The Solar Energy Group from the Faculty of Applied Sciences of University Politehnica of Bucharest (SEG-FSA) developed contributions in electrical and optical modelling and simulation of advanced solar cells, like: Multiple Quantum Well Solar Cells (MQW), Dye-Sensitized Solar Cells (DSSC), Polymer Solar Cells and Thin Film Solar Cells. In addition, forecasting of photovoltaic systems by estimation of solar radiation has also been studied.

3.1 Quantum Well Solar Cells (MQW)

3.1.1 New results in optical modelling of quantum well solar cells – Silvian Fara, Paul Sterian, Laurentiu Fara, Mihai Iancu, and Andreea Sterian, International Journal of Photoenergy, Volume 2012, DOI:10.1155/ 2012/810801 [6]

This article brought further advancements to the quantum well solar cell concept proposed by Keith Barnham [7].

  1. There were studied several MQW solar cells configurations for optimized values of the optical parameters (reflectance, refraction index, and absorption), so the conversion efficiency could be improved.
  2. Although in our study, we have considered only rectangular quantum wells, the hybrid model allows computing the levels of the quantum well, regardless of its form.
  3. It was evaluated the quantum well number effect over the refraction index and reflection losses by evaluation of the optimal quantum well structure number.
  4. The proposal reflectance model could be used to determine the variation effect of the quantum well number over the refraction index.
  5. It was developed an absorption coefficient model [8], in order to be used for studying the simulation of the MQW solar cells [9].
  6. It was obtained the internal quantum efficiency for the absorption process between the confining levels [10].
  7. The results generated by the model simulator are in agreement with the experimental ones [11, 12].

3.1.2 Quantum mechanical effects analysis of nanostructured solar cell model – Andrei Badea, Florin Dragan, Laurentiu Fara and Paul Sterian, Proceedings WREC 2015, Journal of Renewable Energy and Environmental Sustainability, 1, 3, 2016, DOI: 10.1051/rees/2016003 [13]

The quantum mechanical effects resulted from the inclusion of nanostructures, represented by quantum wells and quantum dots, in the i-layer of an intermediate band solar cell are analysed.

  1. The role of these specific nanostructures in the increasing of the solar cells efficiency is discussed [14, 15].
  2. Following the placement of InAs quantum wells in the i-layer of a GaAs p-i-n cell, there are analysed the quantum confined regions and determined the properties of the eigenstates located therein.
  3. The electroluminescence that occurs due to the nanostructured regions is simulated and discussed [16].

3.2 Dye-Sensitized Solar Cells (DSSC)

3.2.1 Numerical Procedure for Optimizing Dye-Sensitized Solar Cells – Mihai Razvan Mitroi, Laurentiu Fara and Magdalena Lidia Ciurea, Journal of Nanomaterials, Volume 2014, Article ID 378981, 6 pp, http://dx.doi.org/10.1155/2014/378981 [17]

A numerical procedure consisting of a simplified physical model and a numerical method with the aim of optimizing the performance parameters of dye-sensitized solar cells (DSSCs) are proposed [18, 19].

  1. It is calculated the real rate of absorbed photons (in the dye spectral range) Greal(x) by introducing a factor β < 1 in order to simplify the light absorption and reflection on TCO electrode.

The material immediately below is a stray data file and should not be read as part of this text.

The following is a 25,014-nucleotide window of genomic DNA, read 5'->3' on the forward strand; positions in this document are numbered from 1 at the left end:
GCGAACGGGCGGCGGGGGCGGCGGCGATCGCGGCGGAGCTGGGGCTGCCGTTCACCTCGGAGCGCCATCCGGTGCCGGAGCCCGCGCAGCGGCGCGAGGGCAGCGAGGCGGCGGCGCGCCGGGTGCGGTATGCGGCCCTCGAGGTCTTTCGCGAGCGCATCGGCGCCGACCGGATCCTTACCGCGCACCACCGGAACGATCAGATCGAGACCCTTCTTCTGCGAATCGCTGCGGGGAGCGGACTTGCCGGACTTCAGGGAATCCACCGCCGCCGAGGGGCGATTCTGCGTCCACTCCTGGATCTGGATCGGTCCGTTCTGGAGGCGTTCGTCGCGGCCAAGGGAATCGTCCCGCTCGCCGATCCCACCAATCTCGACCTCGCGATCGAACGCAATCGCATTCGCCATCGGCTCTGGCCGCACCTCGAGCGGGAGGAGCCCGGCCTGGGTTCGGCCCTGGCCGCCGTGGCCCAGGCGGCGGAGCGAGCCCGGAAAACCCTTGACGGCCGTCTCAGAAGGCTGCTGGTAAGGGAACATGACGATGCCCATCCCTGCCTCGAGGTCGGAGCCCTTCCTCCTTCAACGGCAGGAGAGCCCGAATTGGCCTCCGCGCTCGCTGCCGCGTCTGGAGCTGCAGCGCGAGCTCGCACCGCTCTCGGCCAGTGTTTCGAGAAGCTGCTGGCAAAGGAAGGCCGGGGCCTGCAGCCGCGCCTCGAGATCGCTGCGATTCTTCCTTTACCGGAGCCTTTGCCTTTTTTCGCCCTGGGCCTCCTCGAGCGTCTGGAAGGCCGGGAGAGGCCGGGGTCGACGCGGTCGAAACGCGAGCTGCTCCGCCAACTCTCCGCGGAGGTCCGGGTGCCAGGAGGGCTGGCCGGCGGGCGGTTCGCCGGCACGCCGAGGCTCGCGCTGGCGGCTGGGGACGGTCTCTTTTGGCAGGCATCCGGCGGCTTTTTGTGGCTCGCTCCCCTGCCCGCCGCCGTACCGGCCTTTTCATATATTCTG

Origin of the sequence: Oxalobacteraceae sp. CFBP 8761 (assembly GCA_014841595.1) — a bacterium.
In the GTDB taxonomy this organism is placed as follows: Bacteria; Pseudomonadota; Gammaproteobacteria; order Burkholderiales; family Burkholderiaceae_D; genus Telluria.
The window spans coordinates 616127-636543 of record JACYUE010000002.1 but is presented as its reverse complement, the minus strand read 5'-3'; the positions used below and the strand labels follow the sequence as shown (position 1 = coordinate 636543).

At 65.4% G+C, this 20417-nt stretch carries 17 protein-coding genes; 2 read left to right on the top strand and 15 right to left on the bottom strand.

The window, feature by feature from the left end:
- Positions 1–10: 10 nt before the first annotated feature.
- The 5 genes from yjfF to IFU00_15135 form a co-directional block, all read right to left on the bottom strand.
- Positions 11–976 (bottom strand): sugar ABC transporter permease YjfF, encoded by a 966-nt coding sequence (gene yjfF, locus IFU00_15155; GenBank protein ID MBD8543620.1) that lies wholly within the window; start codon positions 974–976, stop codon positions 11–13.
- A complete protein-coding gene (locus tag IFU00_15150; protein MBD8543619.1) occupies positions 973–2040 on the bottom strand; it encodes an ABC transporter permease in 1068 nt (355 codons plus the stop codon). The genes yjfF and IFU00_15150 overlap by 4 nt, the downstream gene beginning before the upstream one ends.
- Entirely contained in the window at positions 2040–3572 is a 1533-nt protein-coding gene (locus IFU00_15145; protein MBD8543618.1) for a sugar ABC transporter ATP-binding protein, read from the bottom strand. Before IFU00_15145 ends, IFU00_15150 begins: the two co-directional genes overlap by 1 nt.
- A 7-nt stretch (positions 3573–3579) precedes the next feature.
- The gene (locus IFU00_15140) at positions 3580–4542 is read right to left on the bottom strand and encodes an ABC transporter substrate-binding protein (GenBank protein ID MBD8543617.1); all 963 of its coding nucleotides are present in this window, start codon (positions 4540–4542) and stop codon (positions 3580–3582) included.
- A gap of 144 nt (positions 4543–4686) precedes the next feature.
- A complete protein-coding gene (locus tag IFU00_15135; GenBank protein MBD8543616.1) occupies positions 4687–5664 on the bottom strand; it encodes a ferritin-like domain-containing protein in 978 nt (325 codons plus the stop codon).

2. The proposed numerical procedure is applied on a classical DSSC based on Ruthenium dye in order to validate it [20].
  3. There are simulated the I–V characteristics and calculated the main parameters: short-circuit current density Jsc, open circuit voltage V oc, fill factor FF, and power conversion efficiency η.
  4. There are analysed the influence of the nature of semiconductor (TiO2) and the influence of different technological parameters on the performance parameters of DSSCs.
  5. The proposed numerical procedure is suitable for developing a numerical simulation platform for improving the DSSCs performance by choosing the optimal parameters.

3.2.2 Optimization of black dye-sensitized solar cells by numerical simulation – Mihai Razvan Mitroi and Laurentiu Fara, Journal of Renewable Sustainable Energy 5, 041818 (2013); http://dx.doi.org/10.1063/1.4817719 [21]

The numerical simulation of the physical parameters for dye-sensitized solar cells with black dyes was considered based on a new optimizing procedure.

  1. It is used a new procedure for optimizing established by Mitroi et al., which describes DSSC operation and focuses on the influence of oxide or semiconductor parameters, namely the thickness and lifetime, on the solar cell characteristics.
  2. This model is successfully applied to a DSSC based on nanoporous TiO2 layer coated with a monolayer of black dyes. The I–V characteristic of DSSC was numerically simulated, and its main parameters, Jsc (short-circuit current density), Voc (open circuit voltage), FF (fill factor), and η (efficiency) were determined [22].
  3. Based on the influence of the TiO2 film thickness, d, over the cell parameters, the optimal film thickness d = 10 μm was determined. For this optimal film thickness, Jsc and η reach their maximum values of 19.699 mA/cm2 and 14.289%, respectively [23]. A suitable film thickness of 10–50 μm for TiO2 layer was found in a way in which both Jsc and η are decreasing with the increasing of thickness [24, 25]. It was established that Jsc and η significantly decrease when the lifetime τ increases up to 100 ms. The simulation results can be used to optimize the manufacturing process of black dyes solar cells.

3.2.3 New materials for hybrid dye-sensitized solar cells – Aurel Diacon, Laurentiu Fara, Corneliu Cincu, Mihai Razvan Mitroi, Catalin Zaharia, Edina Rusen, Cristian Boscornea, Constantin Rosu, Dragos Comaneci, Optical Materials, Vol. 32, pp. 1583–1586, Oct. 2010, DOI:10.1016/j.optmat.2010.06.003 [26]